Let Us Count the Ways to Boost your Magnesium
By Krystal Shaw
A review of the forms that magnesium comes in, routes of administration and common uses.
Magnesium comes in many forms, from Magnesium Carbonate to Magnesium Citrate which you may know as a commonly used laxative. It plays an important role in the pumping of your heart, bone and tooth formation, relaxation of your blood vessels and bowel function. It has been shown to help normalized blood pressure, prevent cardiac arrest, heart attack and stroke. It has therapeutic benefits for;
- Cardiovascular Disease
- Atrial Fibrillation
- Type II Diabetes
- Premenstrual Syndrome
And, it plays a role in detoxification, helping to prevent damage from environmental chemicals, heavy metals and other toxins.
Below is a list of each type of magnesium and their most common uses.
Magnesium Glycinate is a chelated form of magnesium that provides the highest levels of absorption and bioavailability. It is ideal for anyone who may be trying to correct a deficiency.
Magnesium Oxide is non-chelated. It is bound to an organic or fatty acid and only contains about 60 percent magnesium. It is most commonly used for its stool softening properties and is not very bioavailable to the rest of the body.
Magnesium Chloride and Magnesium Lactate contain only about 12 percent magnesium but is more readily absorbed than Magnesium Oxide which contains five times the amount of magnesium.
Magnesium Sulfate and Magnesium Hydroxide (aka: milk of magnesia) are most commonly used as a laxative. Take them only as directed to avoid excessively loose stools.
Magnesium Carbonate is primarily used as an antacid and contains 45 percent magnesium.
Magnesium Taurate contains a combination of magnesium and taurine, which is an amino acid. This combo typically produce a calming effect for the body and mind.
Magnesium Citrate, as stated above, is an over the counter and very commonly used laxative.
Magnesium Threonate is emerging as a newer magnesium supplement that has the ability to penetrate the mitochondrial membrane, and cross the blood brain barrier giving researchers hope that it will provide effective treatment for disorders such as headaches and cognitive impairment.
Magnesium has many different routes of administration. It can be ingested orally. It can be administered intravenously for cardiac emergencies, or pre-eclampsia of pregnancy. And, we also use it in your Riordan Clinic IV’s! Our nurses can inject it intramuscularly, but magnesium is also available in a topical oil, cream or flakes.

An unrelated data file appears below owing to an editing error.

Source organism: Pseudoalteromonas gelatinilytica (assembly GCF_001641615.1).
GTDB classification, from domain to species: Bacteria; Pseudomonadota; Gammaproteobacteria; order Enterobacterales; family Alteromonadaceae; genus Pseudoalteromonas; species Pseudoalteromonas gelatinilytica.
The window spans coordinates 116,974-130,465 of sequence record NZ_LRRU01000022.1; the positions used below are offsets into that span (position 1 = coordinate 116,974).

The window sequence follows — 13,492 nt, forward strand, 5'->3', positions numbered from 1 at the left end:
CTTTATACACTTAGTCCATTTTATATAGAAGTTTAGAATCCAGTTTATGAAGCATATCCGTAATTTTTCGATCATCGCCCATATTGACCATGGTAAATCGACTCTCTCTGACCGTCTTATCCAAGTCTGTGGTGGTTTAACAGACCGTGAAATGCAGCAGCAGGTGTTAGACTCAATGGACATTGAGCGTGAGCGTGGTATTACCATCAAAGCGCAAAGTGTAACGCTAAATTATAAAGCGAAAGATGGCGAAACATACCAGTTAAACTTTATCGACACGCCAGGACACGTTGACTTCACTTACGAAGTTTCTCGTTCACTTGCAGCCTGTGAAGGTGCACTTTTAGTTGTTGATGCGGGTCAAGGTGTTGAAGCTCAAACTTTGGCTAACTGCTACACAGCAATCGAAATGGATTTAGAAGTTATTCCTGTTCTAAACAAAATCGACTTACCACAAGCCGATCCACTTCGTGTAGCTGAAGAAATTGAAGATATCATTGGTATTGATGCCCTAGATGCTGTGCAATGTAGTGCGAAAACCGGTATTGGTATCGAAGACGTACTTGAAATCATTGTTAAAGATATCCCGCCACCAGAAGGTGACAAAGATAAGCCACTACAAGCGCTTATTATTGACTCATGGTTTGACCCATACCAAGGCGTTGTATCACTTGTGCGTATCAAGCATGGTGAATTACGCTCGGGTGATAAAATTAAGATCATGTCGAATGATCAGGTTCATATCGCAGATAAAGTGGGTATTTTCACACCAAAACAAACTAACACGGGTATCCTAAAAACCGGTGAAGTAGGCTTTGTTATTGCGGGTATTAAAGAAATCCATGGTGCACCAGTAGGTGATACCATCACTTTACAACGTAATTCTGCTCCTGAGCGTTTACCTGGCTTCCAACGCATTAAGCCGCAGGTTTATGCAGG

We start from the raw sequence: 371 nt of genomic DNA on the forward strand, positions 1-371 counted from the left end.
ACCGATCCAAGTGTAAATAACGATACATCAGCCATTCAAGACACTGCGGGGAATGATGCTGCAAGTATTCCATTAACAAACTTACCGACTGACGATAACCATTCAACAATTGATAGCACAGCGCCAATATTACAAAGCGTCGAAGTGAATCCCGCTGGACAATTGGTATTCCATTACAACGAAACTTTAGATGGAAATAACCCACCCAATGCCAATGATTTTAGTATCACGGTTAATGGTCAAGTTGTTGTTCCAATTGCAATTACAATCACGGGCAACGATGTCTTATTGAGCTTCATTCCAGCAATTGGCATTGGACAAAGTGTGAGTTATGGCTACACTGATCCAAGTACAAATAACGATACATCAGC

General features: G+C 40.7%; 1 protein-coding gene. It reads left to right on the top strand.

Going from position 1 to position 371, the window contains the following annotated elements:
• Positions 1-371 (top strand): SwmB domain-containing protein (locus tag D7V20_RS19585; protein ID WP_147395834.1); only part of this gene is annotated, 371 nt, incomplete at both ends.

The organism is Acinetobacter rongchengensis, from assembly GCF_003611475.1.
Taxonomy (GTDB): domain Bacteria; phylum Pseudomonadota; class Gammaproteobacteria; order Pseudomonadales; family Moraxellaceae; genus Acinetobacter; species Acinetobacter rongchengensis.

Improving your magnesium with a healthy diet
Ideally the best way to improve your magnesium level is to consume it through eating organically bound magnesium found in whole foods. Unfortunately, the amount of magnesium contained in such foods is dependent upon the level of magnesium in the soil where they were grown. Organic foods will contain higher amounts by virtue of nitrogen, phosphorous and potassium containing fertilizers used to grow non-organic produce. Foods with the highest amount of magnesium include;
- Pumpkin seeds
- Yogurt or kefir
- Black Beans
- Dark Chocolate
How to determine the form and amount of magnesium that is right for you
- An unhealthy digestive system which impairs absorption (i.e. Crohn’s disease, or leaky gut).
- Poorly controlled diabetes
- Unhealthy kidneys leading to excessive excretion of magnesium in the urine.
- Certain medications, such as diuretics
Some early symptoms of magnesium deficiency include, but are not limited to; loss of appetite, headache, nausea and vomiting, fatigue and weakness. More serious symptoms include;
- Numbness and tingling
- Personality changes
- Muscle contractions and cramps
- Abnormal heart rhythms
- Coronary spasms
If you have been diagnosed with any of the above conditions, are experiencing any of the above symptoms, or are considering adding a magnesium supplement to your current regimen consult with your Riordan Clinic Provider. The Bio-Center Laboratory offers a very common, simple and inexpensive laboratory test to determine your magnesium level. Your provider will use your test results, medical diagnoses, and symptoms as well as their knowledge of how nutrients influence and synergistically affect each other to develop a nutritional plan and supplement regimen to help you achieve your goals!